When you find yourself leaning towards bias in your writing, think back to the purpose of the content. If the purpose is not to persuade the reader, then share both sides and avoid negative language when talking about either side. When the purpose is to inform the reader, you have a responsibility to provide accurate information with credible sources.

Be fair in a world full of bias

Bias is everywhere, but it doesn’t have to be in your writing. Our words matter and how we represent a topic is going to impact the reader. To avoid biased writing, always pay attention to the language you’re using. Know the difference between the facts and your opinion- and make sure your reader does too. 

Creative Writing Process: Prewriting, Writing, and Rewriting

3 min read

Creative Writing Process: Prewriting, Writing, and Rewriting

As writers, we aspire to reach the “perfect” final draft for whichever project we have in mind. We want to produce works of art that take readers...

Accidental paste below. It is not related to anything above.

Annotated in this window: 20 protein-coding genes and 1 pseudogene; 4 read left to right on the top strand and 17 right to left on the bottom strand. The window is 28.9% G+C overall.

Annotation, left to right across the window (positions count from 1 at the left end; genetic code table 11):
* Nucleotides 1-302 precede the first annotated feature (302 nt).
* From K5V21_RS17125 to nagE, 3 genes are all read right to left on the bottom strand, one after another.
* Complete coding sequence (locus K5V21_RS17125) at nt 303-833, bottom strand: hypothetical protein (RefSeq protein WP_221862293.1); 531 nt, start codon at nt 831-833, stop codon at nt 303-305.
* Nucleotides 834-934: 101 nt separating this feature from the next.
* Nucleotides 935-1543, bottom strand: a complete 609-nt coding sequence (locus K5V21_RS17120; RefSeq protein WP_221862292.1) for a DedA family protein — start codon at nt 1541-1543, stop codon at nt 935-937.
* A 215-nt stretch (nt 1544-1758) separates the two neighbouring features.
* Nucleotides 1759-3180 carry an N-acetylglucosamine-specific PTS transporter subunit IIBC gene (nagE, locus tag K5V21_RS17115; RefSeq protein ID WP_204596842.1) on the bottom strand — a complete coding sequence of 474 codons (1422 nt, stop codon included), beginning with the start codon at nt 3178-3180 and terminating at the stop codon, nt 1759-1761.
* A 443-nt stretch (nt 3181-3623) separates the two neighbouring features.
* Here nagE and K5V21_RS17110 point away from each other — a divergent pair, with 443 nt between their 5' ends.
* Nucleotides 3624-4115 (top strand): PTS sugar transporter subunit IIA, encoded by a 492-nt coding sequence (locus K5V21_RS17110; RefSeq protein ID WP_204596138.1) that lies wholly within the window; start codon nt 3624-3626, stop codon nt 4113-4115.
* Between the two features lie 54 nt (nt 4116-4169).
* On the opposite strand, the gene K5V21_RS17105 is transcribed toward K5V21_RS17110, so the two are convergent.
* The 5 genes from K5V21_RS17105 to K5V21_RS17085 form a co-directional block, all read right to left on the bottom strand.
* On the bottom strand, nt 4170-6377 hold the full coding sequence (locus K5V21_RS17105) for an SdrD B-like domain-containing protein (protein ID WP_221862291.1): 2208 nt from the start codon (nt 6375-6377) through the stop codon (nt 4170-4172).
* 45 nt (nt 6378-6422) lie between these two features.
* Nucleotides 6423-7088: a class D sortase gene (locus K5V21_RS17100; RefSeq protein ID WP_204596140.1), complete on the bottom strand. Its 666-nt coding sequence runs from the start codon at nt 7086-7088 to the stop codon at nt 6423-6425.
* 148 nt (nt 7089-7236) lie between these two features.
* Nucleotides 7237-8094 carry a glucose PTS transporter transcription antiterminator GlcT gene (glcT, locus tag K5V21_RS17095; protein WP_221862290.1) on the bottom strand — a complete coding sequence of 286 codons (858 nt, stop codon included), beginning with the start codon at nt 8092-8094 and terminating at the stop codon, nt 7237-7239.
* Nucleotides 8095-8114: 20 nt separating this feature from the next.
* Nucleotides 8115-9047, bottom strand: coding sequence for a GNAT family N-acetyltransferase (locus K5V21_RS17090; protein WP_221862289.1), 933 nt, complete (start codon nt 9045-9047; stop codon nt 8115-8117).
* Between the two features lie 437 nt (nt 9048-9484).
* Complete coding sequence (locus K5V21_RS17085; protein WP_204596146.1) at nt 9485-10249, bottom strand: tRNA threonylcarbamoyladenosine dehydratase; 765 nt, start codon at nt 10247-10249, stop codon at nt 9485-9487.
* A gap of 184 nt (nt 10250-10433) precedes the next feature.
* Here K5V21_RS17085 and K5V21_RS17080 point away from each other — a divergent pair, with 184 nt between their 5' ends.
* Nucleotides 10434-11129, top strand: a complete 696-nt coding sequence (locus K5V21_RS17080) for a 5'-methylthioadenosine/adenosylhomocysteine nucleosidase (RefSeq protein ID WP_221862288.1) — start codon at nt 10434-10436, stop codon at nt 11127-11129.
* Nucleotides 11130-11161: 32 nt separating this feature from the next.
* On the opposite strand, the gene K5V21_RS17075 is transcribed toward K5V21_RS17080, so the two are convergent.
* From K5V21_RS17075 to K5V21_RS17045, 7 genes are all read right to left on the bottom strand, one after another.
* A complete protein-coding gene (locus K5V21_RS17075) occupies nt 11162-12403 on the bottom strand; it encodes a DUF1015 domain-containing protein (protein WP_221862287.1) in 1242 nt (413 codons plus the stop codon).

Read More
Touch the Grass: A Screenwriter's Unexpected Muse

1 min read

Touch the Grass: A Screenwriter's Unexpected Muse

It's common to jest at the admonishment "touch grass," usually a jibe at those seemingly too digitalized.

Read More
A Guide to Grammar for the Gen Z Squad

4 min read

A Guide to Grammar for the Gen Z Squad

Gen Z, also known as those who came into the world from 1997 to 2012 (stretching to 2015 because, as we'll dive into with their linguistic quirks,...

Read More
Scrape the Cookie (When to Ditch Your Draft and Start Over)

6 min read

Scrape the Cookie (When to Ditch Your Draft and Start Over)

My favorite show in the whole wide world is the Great British Bake Off. Because I geek out over Bake Off, following the bakers is like 90% of my ...

Read More
When Writing is Hard: A Review of Bird by Bird by Anne Lamott

5 min read

When Writing is Hard: A Review of Bird by Bird by Anne Lamott

When I was 19 years old, I was standing in the foyer of my grandmother’s house when my dad called me over. He patted the seat next to him on the...

Read More
Life Beyond the Shitty First Draft: A Review of Bird by Bird by Anne Lamott

4 min read

Life Beyond the Shitty First Draft: A Review of Bird by Bird by Anne Lamott

"Thirty years ago my older brother, who was ten years old at the time, was trying to get a report on birds written that he'd had three months to...

Read More